You've got your registration page and attendee process all set up, but now it's time to prepare for the big event. Eeek!
Totally understandable! It can be a bit daunting thinking about going live to an audience, so we've prepared a list of steps that will cover your bases and set you up for success.
(In fact, even taking the time to review these steps and proactively prepare for the webinar will be a great first move.)
First, you'll need to secure a reliable, high-speed connection to make this event awesome (and enjoyable for everyone involved).
Running a speed test can be helpful, but doesn't always accurately predict how capable your connection will be to run a webinar (since general speed test services don't test against the webinar platform's servers). It's generally more helpful if the webinar tool you're using offers something you can use to directly test your connection instead.
With Demio, we have a built-in connectivity test that allows you to determine the best testing methods.
Here's a great article that covers all of your bases: Connectivity Best Practices
Tip: If you find your connection starts to suffer during your webinar, try reducing what you're sharing to just your microphone and a presentation deck (turning off any webcams and/or screen-sharing which require larger amounts of bandwidth).
Remember, Attendees are there to listen to you and engage with the presentation. External noise that you may be accustomed to (e.g., office chatter, busy city streets from an open window) can often distract your audience, so you'll want to mindful of that and choose a quiet location.
If there are environmental sounds you can’t control, be sure to let the audience know and give them the heads up—they'll surely appreciate it! If it's a bit more intrusive (think the odd siren blaring through the streets), don't try to compete with the noise. Simply pause for a moment when it occurs and then continue on without making too much fuss.
Finally, aim to reduce any potential interruptions. Similar to an important meeting, inform any colleagues or associates that you won't be available at the time and indicate that you shouldn't be disturbed.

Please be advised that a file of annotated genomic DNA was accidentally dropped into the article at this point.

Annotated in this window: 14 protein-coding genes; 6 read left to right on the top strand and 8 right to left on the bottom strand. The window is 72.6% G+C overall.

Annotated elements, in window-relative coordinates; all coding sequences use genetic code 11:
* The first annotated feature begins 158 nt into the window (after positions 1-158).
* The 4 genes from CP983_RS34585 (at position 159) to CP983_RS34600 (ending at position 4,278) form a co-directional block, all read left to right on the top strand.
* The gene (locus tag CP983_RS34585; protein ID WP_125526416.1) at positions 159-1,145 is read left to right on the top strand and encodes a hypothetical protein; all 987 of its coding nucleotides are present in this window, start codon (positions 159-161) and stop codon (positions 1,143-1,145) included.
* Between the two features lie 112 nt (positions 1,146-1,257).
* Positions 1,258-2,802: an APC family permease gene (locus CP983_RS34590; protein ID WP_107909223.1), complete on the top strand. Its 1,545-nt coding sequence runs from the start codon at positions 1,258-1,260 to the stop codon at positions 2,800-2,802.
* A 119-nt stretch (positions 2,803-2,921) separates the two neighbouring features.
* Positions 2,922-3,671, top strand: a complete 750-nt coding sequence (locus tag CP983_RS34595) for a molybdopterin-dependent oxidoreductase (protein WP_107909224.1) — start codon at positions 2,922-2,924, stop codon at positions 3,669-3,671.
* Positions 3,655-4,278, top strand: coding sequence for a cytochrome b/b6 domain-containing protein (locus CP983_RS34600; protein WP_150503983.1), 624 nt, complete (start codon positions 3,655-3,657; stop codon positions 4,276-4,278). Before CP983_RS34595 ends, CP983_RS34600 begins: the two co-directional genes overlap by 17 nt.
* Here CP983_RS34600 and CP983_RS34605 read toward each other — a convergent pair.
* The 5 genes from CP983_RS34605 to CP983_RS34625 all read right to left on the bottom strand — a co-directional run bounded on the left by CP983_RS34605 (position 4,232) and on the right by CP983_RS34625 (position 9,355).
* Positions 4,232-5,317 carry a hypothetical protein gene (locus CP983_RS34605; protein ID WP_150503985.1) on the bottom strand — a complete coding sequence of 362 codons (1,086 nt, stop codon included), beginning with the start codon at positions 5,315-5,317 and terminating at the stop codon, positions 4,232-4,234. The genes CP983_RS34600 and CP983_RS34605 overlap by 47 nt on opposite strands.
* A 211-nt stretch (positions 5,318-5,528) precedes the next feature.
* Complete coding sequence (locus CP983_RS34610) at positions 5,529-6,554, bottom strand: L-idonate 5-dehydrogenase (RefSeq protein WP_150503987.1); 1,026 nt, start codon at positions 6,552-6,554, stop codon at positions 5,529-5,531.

It's important to make sure your audience can hear you loud and clear. These days you can have access to professional-level equipment, even on a small budget.
We've compiled a few great picks!
Microphone: One personal favorite of ours it the Blue Yeti (Amazon). It's a simple plug-n-play USB microphone that comes equipped with the flexibility for all kinds of webinars—one-person presentations, interviews, group calls.
Webcam: Any webcam from the Logitech HD Pro Webcam (Amazon) lineup works marvelously. Of course, many modern laptops come with great built-in webcams that work just as well, as long as you're presenting from a well-lit room.
Headphones: While using any pair should work (including not using a pair at all), they're helpful for reducing any echo/audio feedback on any webinars where multiple people are presenting.
It's usually a good idea to close any unnecessary applications and restart your computer prior to going live.
This helps ensure that your webinar will run as smoothly as possible by allowing any pending updates to complete, freeing up resources from competing applications or services.
If you're going to be bringing on others to help you present/moderate the event, it's important to make sure that you have the invites sent out early. It can be easy to miss this step only to realize it last minute, leaving you scrambling to get it done.
It's often smart to set up a mock event and do a complete run through of the platform to make sure your event admins know what to expect on the day of the big event.
This also allows you to check that everyone has the proper equipment, connection quality, and familiarity with the platform needed to be successful.
Tip: Ensure you have another way to reach the other admins in case they're disconnected from the webinar.
It's a great idea to give yourself a comfortable window of time to get prepared for the event—we recommend logging in at least 30 minutes prior to the start of the webinar to set and test everything up.
You can take this time to test your connection, ensure any devices are correctly connected, check any resources/materials that should have been added and do a final review of the content.
This also gives you a good buffer in case you need to troubleshoot an issue.
Last, but certainly not least: smile and have fun! Oh and make sure you bring water too.